Why Didn’t You Ask About Me?
Cryss A. Jones
My story, “Questions and Time”, was published in an anthology, of the same name, which is no longer available for purchase. However, it’s available here. Reviews are welcome.
The following is a letter to my father, Christopher Columbus Jones, on the thirty-three (33) year anniversary of his death.
…I never know where to begin. We’ve done this- well, I’ve done this every September 4th, since about 1985. Usually, I would tell you about the family, and give you world updates (trust me, you don’t want to know); tell you how I continue to screw-up my life, etc., but not this time. I’m almost fifty (50) years old, and I have lived, learned, loved, and lost. I’ve had happy moments. I’ve had hellish times. I’ve laughed heartily, loved deeply, and managed to become a bit jaded, in the process. I have finally, FULLY surrendered my life to Christ, so my perspectives are ever changing. That said, I want to share a few things, muse a bit, and ask questions I’ve not allowed myself, before now.
As I’ve grown older, it seems I have more questions, than answers. I thought you were supposed to grow in wisdom, as you got older. I guess the nature of the questions prove that I have, in fact become a little wiser. I supposed when you get near the fifty (50) year old mark, you begin to ponder greater mysteries. What have I done with my life? Have I made a positive difference in the world? Regrets? What’s next? What is my relationship with God like? How long do I have left? Momma’s gone now; two days before my birthday, nonetheless. I’m widowed, with no children, so the words legacy, and ancestry, are now more than mere concepts.
Reminisce with me, Daddy. Lemon Street. 8-8:30 p.m. Momma would get me bathed, and in my pajamas, and I would anxiously await the sight of your big Lincoln Town Car™ coming down the street, to take me for my nightly ride around the block. I must have been about 4 years old, when this blissful ritual began; at least that’s my earliest memory. Your car seemed to take up the whole block; your presence, the entire neighborhood. People always stopped and stared, when you were around. You were, to me, larger than life. Always larger than life. I had no concept of the fact that you worked three jobs, seven (7) days a week, just to be certain that I had anything I wanted, and that you probably needed to be asleep at that time. You always made time for me. How? How did you do it?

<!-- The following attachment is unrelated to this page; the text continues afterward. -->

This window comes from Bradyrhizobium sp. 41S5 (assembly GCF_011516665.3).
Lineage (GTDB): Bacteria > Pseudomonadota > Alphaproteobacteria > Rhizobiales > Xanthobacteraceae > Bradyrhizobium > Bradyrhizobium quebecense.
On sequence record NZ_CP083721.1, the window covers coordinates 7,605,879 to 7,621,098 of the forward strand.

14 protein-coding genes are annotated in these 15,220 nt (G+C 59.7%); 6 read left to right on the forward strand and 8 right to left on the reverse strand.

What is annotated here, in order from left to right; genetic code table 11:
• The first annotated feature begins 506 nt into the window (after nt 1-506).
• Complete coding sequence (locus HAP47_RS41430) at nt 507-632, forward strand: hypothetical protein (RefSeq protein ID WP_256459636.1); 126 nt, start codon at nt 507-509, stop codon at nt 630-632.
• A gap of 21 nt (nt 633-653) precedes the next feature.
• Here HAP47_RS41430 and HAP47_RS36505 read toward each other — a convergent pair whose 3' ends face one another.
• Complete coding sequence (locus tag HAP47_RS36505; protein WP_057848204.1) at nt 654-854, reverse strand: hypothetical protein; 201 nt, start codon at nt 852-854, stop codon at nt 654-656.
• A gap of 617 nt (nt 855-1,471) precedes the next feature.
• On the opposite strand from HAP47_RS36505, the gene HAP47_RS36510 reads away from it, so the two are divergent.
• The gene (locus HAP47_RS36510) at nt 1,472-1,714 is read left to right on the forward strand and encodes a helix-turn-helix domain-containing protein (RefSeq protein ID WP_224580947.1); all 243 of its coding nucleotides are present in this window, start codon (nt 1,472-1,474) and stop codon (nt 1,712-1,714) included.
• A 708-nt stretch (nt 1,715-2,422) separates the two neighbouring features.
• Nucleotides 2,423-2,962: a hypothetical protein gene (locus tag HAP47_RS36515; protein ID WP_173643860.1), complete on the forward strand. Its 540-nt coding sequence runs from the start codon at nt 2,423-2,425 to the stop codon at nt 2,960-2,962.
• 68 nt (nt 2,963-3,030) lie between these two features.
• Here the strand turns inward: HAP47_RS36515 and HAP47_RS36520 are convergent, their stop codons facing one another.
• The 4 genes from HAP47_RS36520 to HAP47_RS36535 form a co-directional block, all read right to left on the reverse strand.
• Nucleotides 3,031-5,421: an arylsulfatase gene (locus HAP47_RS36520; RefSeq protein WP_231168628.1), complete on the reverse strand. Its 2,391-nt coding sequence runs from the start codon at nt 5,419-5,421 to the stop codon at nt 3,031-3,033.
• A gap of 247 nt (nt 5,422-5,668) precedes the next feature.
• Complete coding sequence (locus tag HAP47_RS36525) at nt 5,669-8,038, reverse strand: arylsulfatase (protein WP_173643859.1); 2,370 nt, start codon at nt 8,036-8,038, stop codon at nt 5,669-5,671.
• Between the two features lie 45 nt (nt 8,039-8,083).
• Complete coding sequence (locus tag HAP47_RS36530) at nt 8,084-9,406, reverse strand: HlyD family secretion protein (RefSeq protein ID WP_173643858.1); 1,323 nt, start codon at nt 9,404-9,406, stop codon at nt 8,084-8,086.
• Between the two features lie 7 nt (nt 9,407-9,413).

Picnics at Robert E. Lee Park (Raa-baa-lee, as I called it), after you’d gone to Corn Beef Row, and got massive deli sandwiches, and everything to go with it. The movies, when you would put Planters ™ peanuts in your Coke ®. Ice Cream floats, root beer for you, and grape for me, at Read’s ® Drug Store, on a lazy saturday afternoon. Taking me to work with you, to your day job, driving the Baltimore City Dental Bus to the elementary schools, so kids could have free dental care. First, we’d go to the small restaurant around the corner from the bus garage on Elgin Avenue, or “go-rage”, as you said in your southern accent. You’d have coffee, and, a chocolate cake donut, with milk. You always said that you liked “a little coffee in your cream and sugar”. I drink it that way, too, on the rare occasions in which I indulge.
It seemed every staff person recognized you, at your job, and always greeted you kindly, by name; Mr. Jones. They seemed to already know me, as well. You’d tell anyone who’d listen about me. Why?
Afterward, we’d make our way to the garage, and greet your fellow drivers. They knew of me, as well. Ms. Marty, and Ms. Daisy, the Bus Aides, from when you used to drive a regular school bus.
“Are you paying attention in school, young lady?”
“Make sure you’re being a good girl.”
“Your Daddy really loves his baby.”
I felt so special. But why so special to you?
You, and your best friend, Mr. Charlie Wilson, would go to your respective buses, after a bit of morning “jawing”, and prepare for the day. I watched you intently. Your ritual the same. Every detailed etched in my memory. Open the bus doors, start the engine, turn on the lights. Starched navy blue uniform straight, one pant leg tucked into your work boot, and black leather work gloves; first left, then right. You would descend from the driver’s seat, and begin taking the wooden blocks from each tire. You checked fluids, tire pressure, and gave the bus a thorough once over, before inviting me to my usual seat, where the kids would wait for their exams, and we were off.